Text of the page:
If they’re ready for intake, they’re given a bed and meet with a case workers to draw up weekly goals and are given about 60 days to job search and try to get back on their feet. If they’re working hard in those two months to get a job and can’t find something, they can ask for an extension and are many times granted it.
During that time, strict rules are in place to keep the youth inside the center at night. They spend their days working, job searching, going to school and learning from the staff about how to walk, talk and operate in a way that’s productive without drug dealing, prostitution or crime.
“Before coming here, I didn’t even know what a resume was,” one Covenant House resident said. “I would go to interviews in Tims and ripped jeans. Now I know how to sell myself. I learned that from them.”
When we finished hearing from residents at Covenant House, it was time to bring our boxes and our sleeping bags and basically our entire lives outside. Searching for a spot near the wall to block the wind was kinda like the Game of Thrones. People set up their boxes strategically in groups to block from the elements, others set up against several walls in the enclosed parking lot. My home for the night looked like this:
By midnight, everyone was starting to climb into their boxes and, at that point, I really didn’t feel all that cold. I was running on an adrenaline high and didn’t think I’d have a problem getting a few solid hours worth of sleep. But getting comfortable was a challenge without a pillow and, ya know, a bed. The weather was brutal; It hit about 30 degrees around 2 a.m., and was sleeting at several points throughout the night.
Being in a box was disorienting, and the sounds of city surrounded us. Getting warm was straight up impossible, I couldn’t feel my fingers and toes and after several hours, boredom set in. In the middle of the night, I could hear people around me snoring, but for some reason, I just couldn’t doze off. Snow kept falling on top of my box, and I may or may not have cried a little.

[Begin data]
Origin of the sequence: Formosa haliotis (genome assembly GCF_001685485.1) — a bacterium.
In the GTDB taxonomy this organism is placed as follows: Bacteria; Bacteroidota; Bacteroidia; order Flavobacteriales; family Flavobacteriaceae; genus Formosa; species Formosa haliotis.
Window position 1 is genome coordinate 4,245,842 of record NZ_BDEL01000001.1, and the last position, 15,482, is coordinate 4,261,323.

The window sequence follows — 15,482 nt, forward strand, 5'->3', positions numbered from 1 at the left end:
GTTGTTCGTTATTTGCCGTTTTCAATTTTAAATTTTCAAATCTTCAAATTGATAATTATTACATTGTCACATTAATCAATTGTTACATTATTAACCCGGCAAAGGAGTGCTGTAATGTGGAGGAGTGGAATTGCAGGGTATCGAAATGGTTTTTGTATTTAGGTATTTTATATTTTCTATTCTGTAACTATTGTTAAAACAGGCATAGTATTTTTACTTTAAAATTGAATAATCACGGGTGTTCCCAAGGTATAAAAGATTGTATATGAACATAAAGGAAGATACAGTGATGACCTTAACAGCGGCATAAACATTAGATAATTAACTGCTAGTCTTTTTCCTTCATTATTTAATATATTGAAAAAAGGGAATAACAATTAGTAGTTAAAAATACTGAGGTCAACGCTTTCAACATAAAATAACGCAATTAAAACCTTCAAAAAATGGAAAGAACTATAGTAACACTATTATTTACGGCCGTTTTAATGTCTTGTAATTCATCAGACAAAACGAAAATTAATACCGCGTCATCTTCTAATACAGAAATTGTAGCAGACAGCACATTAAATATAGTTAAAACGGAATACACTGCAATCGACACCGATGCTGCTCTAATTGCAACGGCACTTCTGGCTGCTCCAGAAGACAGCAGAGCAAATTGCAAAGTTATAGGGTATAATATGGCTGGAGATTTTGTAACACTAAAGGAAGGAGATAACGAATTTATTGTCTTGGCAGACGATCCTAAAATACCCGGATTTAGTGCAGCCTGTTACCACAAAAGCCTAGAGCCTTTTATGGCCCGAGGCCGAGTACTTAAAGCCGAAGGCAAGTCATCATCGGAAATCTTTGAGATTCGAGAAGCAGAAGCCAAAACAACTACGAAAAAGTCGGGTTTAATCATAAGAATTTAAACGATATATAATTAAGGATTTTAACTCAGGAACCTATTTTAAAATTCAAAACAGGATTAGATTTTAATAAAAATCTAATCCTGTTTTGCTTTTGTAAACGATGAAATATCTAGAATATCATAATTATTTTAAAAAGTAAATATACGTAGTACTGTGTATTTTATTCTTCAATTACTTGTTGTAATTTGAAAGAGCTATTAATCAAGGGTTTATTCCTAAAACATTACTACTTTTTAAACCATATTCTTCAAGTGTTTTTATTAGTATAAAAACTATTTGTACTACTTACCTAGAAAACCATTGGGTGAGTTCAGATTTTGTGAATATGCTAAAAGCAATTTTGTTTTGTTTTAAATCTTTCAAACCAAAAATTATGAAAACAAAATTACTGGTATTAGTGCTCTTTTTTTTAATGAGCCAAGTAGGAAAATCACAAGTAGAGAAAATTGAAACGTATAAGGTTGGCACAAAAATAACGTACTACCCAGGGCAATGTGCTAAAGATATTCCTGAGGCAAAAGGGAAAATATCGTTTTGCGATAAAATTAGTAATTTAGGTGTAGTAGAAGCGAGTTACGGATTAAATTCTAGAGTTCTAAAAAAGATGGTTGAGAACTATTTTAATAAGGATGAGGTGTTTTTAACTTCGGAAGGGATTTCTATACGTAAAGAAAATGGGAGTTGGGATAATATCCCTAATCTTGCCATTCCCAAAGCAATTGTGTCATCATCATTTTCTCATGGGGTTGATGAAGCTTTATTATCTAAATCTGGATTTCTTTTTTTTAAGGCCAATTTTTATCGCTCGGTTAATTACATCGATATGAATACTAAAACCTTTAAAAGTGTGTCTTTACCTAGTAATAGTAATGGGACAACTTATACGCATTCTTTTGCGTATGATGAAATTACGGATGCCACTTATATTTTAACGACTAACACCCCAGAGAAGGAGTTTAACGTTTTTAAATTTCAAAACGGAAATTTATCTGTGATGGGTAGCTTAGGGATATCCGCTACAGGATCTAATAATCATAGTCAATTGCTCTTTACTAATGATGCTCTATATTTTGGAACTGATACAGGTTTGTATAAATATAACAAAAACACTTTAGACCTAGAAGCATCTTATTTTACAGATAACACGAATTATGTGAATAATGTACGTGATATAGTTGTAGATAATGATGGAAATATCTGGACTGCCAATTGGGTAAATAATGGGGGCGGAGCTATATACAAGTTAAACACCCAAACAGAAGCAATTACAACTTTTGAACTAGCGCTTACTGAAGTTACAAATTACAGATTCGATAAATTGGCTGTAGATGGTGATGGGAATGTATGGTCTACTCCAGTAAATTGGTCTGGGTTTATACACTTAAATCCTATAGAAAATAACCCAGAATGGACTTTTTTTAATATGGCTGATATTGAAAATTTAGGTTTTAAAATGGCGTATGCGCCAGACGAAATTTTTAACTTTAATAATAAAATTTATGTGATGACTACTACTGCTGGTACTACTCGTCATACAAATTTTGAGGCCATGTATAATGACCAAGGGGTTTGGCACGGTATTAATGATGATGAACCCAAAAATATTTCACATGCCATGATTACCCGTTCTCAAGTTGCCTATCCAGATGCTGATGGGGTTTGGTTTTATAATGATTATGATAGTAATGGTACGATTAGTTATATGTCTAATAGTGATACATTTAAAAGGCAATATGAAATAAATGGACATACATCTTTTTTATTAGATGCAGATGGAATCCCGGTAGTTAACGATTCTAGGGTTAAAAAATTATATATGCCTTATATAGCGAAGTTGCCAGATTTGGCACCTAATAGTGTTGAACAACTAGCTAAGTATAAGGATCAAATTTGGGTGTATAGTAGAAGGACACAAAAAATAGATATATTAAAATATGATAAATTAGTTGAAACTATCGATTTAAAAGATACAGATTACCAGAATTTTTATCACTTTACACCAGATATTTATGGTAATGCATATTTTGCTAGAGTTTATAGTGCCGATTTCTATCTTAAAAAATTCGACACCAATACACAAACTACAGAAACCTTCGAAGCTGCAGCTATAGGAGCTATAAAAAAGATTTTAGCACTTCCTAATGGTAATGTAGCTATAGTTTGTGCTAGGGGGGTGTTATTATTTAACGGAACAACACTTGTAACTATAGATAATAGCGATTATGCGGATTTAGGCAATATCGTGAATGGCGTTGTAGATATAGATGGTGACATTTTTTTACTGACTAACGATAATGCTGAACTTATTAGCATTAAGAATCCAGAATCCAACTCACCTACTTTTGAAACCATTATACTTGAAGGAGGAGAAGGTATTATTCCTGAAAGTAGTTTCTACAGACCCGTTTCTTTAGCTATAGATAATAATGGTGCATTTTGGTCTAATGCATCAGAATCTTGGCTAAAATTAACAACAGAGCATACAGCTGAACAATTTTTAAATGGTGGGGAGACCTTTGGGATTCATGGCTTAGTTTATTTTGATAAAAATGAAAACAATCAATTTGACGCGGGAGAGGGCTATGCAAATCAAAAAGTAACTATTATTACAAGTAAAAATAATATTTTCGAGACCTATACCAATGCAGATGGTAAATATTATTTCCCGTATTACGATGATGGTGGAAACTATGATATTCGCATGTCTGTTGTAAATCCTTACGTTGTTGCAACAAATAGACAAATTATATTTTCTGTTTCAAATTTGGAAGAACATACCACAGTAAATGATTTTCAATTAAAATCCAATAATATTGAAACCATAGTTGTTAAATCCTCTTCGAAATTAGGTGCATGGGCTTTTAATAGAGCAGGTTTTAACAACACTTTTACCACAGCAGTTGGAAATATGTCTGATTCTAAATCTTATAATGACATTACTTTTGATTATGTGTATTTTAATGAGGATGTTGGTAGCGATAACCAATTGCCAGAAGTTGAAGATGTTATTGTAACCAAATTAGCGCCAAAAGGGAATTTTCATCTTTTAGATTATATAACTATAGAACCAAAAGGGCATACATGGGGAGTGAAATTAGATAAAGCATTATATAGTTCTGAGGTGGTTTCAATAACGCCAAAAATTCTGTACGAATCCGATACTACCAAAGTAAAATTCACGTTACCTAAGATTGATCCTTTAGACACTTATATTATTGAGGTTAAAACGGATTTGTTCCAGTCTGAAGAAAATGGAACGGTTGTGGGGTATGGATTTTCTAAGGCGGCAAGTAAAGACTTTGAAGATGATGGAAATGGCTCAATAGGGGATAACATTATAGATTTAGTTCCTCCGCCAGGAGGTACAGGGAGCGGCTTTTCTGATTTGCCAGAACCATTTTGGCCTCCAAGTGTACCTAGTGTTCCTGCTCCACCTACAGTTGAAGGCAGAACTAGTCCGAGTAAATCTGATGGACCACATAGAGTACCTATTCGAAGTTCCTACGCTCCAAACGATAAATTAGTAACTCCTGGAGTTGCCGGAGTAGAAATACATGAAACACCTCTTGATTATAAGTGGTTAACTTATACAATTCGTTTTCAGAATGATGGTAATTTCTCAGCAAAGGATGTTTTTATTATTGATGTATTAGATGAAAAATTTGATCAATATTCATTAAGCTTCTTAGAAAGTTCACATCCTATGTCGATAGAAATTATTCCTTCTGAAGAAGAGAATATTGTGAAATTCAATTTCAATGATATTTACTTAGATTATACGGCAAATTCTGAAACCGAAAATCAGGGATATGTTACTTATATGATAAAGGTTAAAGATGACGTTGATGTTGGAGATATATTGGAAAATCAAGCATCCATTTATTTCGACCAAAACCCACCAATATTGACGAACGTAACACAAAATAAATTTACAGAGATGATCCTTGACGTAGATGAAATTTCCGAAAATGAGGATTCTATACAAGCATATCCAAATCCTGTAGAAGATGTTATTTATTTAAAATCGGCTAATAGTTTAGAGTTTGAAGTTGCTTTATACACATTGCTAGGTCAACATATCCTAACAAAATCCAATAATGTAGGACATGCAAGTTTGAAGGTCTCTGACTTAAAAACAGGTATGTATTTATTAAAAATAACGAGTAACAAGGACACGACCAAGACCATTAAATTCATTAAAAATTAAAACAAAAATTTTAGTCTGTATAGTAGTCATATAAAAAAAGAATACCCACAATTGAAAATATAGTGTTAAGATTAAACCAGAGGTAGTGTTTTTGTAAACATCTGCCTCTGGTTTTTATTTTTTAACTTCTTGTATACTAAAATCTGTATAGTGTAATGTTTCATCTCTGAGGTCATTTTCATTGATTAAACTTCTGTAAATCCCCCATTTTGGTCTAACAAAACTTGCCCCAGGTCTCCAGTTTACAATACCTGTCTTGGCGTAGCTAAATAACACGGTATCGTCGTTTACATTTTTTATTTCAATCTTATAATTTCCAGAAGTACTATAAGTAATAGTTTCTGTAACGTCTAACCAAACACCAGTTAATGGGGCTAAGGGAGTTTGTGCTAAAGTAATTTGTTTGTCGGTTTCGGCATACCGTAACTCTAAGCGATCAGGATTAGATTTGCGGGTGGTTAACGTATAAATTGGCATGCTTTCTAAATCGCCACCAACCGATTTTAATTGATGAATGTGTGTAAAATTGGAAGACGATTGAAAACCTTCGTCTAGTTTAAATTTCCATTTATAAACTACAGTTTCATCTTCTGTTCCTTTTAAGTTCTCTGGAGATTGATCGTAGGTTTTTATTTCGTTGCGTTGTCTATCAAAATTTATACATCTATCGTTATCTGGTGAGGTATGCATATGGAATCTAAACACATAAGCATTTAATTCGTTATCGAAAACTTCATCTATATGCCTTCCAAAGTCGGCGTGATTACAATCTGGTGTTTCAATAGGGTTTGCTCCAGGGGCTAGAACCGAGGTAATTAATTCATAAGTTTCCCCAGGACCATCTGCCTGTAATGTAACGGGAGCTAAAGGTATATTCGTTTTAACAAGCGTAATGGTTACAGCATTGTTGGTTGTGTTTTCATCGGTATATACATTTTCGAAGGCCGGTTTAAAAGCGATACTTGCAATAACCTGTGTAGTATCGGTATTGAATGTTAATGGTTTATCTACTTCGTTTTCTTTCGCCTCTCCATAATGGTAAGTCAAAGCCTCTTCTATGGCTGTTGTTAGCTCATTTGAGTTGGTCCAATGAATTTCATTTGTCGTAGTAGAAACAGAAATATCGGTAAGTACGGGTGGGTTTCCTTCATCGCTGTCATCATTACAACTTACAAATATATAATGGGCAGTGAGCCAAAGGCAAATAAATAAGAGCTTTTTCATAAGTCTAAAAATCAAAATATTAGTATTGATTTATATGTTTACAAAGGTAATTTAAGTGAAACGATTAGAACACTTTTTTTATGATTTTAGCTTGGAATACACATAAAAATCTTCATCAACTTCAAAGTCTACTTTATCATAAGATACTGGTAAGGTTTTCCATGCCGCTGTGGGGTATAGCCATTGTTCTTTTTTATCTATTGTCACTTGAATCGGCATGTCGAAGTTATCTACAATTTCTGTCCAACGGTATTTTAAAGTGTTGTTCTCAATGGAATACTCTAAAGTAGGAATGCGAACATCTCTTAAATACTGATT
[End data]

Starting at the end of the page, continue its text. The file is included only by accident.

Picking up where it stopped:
To pass the time in the box, I fiddled around with my phone, played with my hand warmers and planned out my entire Saturday. By 3 a.m., my hopes of falling asleep at all had started to wane, and I started to try sleeping in fetal position because it was so utterly freezing.
Here’s a look at my night through photos:
Me so ready to sleep outside!
Me at about 2 a.m. feeling sad that I wasn’t sleeping yet:
Me at the coldest I’ve ever been in my life:
By 4 a.m., I essentially started staring at my phone, waiting until 6 a.m. when I could pack up the box and run indoors. Those two hours were excruciating, and I’ve never in my life felt more cold or uncomfortable. My toes were frozen despite wearing snow boots to bed, and I could hardly move the parts of my face that weren’t covered up.
But once it was finally over, we woke up for a brief reflection and were on our way. I hadn’t slept a wink, and I lumbered to my car to head home. When I was opening the door to my car, I briefly stopped, realizing I was going home to my warm bed, where after I took a nap, I would take a hot shower.
For the dozens of kids served by the Philly Covenant House, there was a point in their short lives when that was never expected. The next day was never promised. And there was almost never a warm bed or someone who cared to come home to.
With that in mind, I got in my car, drove home and climbed in my bed.